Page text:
US Consumer Sentiment Sinks To Lowest On Record

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Milk is seen in a supermarket in Los Angeles as inflation continues to hit consumers
Milk is seen in a supermarket, as inflation continues to hit consumers with the annual CPI increasing 8.3% in the 12 months through April, in Los Angeles, California, U.S. May 27, 2022.

Consumer sentiment in the United States experienced a nosedive as more Americans became pessimistic in the face of stubborn inflation that has driven up costs for basic goods. 

On Friday, the University of Michigan published its monthly index on U.S. consumer sentiment and it found that attitudes have only grown more negative. According to the results, the preliminary June sentiment index fell to 50.2 from 58.4 in May -- the lowest reading on record.

At the same time, the index for consumer expectations moved lower from 55.2 to 46.8 and the sentiment for current economic conditions fell from 63.3 to 55.4 in the last month.

“Throughout the survey, consumers signaled strong concerns that inflation will continue to erode their incomes, and the factors they cited are unlikely to abate soon,” Joanne Hsu, director of the survey, said in a statement.

News of Americans’ sagging optimism in the state of the economy comes on the heels of Friday's Consumer Price Index (CPI) report. According to the data compiled by the Department of Labor, inflation roared ahead again in May by 8.6% after an initial retreat in April.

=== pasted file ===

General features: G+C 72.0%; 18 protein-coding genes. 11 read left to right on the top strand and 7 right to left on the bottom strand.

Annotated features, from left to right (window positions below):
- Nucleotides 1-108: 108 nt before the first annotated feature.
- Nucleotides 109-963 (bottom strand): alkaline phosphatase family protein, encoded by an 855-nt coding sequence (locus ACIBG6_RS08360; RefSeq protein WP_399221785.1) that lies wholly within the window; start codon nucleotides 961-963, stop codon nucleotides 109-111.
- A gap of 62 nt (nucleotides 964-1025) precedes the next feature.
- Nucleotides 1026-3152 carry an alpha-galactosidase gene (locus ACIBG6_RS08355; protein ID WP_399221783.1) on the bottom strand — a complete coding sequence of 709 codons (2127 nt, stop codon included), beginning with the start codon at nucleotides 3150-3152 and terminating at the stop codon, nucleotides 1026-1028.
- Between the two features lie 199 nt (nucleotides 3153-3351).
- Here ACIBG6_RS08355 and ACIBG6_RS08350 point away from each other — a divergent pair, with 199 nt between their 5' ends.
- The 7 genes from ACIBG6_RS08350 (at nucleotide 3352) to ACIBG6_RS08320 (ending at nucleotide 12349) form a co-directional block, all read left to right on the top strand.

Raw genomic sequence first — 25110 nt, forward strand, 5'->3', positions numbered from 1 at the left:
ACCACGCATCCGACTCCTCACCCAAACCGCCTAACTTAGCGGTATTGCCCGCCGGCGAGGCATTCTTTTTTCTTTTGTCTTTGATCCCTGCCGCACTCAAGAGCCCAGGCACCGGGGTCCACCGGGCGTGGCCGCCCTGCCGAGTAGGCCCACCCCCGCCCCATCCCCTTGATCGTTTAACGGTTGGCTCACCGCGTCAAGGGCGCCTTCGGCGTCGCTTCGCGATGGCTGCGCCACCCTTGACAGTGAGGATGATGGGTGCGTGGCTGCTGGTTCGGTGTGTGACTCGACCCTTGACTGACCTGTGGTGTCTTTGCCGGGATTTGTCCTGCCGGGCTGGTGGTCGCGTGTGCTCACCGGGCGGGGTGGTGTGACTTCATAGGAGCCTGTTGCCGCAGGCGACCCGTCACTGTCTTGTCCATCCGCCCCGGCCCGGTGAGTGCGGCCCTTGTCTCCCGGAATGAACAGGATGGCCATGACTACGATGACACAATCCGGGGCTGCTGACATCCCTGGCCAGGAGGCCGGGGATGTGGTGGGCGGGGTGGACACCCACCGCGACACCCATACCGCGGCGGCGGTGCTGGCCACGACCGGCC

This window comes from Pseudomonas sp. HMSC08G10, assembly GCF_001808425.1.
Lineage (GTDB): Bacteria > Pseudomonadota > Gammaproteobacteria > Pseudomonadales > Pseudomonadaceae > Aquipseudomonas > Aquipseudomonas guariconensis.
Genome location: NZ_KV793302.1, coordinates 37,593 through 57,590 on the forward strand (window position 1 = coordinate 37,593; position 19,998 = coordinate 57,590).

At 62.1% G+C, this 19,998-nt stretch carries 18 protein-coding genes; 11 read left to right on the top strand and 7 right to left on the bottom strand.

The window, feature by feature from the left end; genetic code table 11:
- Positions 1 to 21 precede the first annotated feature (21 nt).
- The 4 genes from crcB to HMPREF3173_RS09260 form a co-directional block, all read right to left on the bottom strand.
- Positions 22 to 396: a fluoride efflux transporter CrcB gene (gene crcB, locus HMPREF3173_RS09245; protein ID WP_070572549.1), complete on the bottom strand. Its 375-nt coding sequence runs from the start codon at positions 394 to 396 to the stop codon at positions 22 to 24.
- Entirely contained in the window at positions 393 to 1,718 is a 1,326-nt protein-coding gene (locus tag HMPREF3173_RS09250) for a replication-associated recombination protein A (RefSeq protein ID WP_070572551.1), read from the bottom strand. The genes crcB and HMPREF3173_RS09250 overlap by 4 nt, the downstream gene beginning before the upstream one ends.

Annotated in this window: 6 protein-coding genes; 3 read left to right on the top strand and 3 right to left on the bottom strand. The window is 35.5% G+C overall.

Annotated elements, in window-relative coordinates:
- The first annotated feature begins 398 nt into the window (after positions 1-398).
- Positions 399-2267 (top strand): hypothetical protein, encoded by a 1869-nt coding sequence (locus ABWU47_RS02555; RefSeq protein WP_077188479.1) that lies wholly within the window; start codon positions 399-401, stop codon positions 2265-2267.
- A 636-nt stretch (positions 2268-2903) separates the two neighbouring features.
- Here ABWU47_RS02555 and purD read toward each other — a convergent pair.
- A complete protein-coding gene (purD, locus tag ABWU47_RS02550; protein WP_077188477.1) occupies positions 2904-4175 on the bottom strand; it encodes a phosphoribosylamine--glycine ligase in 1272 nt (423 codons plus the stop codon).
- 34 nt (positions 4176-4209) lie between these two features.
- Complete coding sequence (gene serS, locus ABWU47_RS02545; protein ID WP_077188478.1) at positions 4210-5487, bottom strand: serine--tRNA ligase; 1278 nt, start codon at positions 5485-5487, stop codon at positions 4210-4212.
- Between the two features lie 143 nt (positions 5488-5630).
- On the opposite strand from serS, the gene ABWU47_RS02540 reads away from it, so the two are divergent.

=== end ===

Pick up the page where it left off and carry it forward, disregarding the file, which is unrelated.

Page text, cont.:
Driving this resurgence was a sharp rise in energy prices, especially for gas, and higher food prices.  The national average for a gallon of gasoline topped the $5 mark for the first time in the U.S.

This dour mood could portend to serious consequences if households opt to pare back spending. Consumption has remained relatively robust despite inflation, but a downturn could inch the U.S. economy only closer to what many fear is an oncoming recession. 

Prominent business leaders and executives have expressed concern that it is a matter of when --not if -- this will occur. Firms were battered by investors pulling back on stocks due to recession fears, sending the stock market into a prolonged period of volatility in May. 

For the Federal Reserve, which monitors consumer sentiment closely, these reversals may signal that their past rate hikes in March and May have not been enough to curb inflation’s ascent. This may translate to more urgency for further rate hikes, something Fed Chairman Jerome Powell maintains the central bank is ready to do to restore price stability.

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